In [ ]:

arr1 = np.arange(4)
arr2 = np.arange(10, 14)
print arr1, '+', arr2, '=', arr1+arr2



Importantly, you must remember that even the multiplication operator is by default applied element-wise, it is not the matrix multiplication from linear algebra (as is the case in Matlab, for example):



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print arr1, '*', arr2, '=', arr1*arr2



We may also multiply an array by a scalar:



In [ ]:

1.5 * arr1



## Universal Functions or ufuncs

NumPy ships with a full complement of mathematical functions that work on entire arrays, including logarithms, exponentials, trigonometric and hyperbolic trigonometric functions, etc. The most important reason to learn these functions now is that they allow you to very quickly manipulate arrays for mathematical calculations.

For example, sampling the sine function at 100 points between 0 and $2\pi$ is as simple as:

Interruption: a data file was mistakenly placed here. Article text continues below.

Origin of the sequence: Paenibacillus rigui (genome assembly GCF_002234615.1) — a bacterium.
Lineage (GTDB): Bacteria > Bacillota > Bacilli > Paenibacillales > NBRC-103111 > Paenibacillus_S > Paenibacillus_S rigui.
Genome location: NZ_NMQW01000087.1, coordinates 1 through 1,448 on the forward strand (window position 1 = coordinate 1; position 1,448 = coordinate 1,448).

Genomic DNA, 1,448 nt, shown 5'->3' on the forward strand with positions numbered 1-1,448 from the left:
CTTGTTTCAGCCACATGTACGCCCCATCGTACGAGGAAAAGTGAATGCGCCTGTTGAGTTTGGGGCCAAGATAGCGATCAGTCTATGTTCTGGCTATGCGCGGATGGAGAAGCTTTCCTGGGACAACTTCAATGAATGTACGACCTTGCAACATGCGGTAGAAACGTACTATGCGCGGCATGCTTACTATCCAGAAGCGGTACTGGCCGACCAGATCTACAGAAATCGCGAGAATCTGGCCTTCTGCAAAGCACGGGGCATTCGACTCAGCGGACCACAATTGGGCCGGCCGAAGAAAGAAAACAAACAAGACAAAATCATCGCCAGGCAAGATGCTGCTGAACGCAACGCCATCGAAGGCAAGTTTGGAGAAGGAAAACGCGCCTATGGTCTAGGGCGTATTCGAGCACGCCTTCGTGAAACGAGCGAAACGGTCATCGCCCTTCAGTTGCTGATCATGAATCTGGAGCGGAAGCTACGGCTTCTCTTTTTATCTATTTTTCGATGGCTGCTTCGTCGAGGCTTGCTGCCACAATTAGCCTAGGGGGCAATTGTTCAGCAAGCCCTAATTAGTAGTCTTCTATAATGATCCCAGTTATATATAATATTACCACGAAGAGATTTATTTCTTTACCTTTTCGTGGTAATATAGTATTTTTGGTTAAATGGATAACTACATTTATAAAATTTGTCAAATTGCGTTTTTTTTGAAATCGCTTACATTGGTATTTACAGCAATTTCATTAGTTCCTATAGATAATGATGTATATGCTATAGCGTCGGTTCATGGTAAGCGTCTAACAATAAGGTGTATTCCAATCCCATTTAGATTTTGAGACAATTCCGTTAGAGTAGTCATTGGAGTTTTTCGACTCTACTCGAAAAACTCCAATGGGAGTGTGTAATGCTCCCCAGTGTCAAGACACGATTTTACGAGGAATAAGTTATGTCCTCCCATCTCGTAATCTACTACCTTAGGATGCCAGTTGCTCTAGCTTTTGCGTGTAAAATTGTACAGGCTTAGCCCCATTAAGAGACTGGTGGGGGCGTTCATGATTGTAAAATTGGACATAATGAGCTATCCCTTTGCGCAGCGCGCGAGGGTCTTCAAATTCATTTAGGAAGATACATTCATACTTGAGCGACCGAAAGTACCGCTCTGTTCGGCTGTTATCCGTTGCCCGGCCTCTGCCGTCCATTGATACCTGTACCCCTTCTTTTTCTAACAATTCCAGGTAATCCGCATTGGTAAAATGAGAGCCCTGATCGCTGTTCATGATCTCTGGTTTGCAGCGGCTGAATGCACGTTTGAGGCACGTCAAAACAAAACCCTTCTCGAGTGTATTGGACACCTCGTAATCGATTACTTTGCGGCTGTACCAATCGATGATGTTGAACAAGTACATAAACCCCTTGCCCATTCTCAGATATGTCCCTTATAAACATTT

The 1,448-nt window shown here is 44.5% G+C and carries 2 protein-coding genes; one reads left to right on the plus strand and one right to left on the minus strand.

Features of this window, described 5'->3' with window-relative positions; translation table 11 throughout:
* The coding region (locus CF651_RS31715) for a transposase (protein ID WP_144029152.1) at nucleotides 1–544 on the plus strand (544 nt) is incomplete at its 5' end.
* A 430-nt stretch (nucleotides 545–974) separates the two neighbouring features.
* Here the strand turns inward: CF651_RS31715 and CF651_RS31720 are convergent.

In [ ]:

x = np.linspace(0, 2*np.pi, 100)
y = np.sin(x)



These are examples of Universal Functions or ufuncs in NumPy. They operate element-wise on an array. We've already seen examples of these in the various arithmetic operations:



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x = np.random.random(4)
print x
print x + 1  # add 1 to each element of x




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print x * 2  # multiply each element of x by 2




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print x * x  # multiply each element of x by itself




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print x[1:] - x[:-1]



These are binary ufuncs: they take two arguments. There are also unary ufuncs:



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-x




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np.sin(x)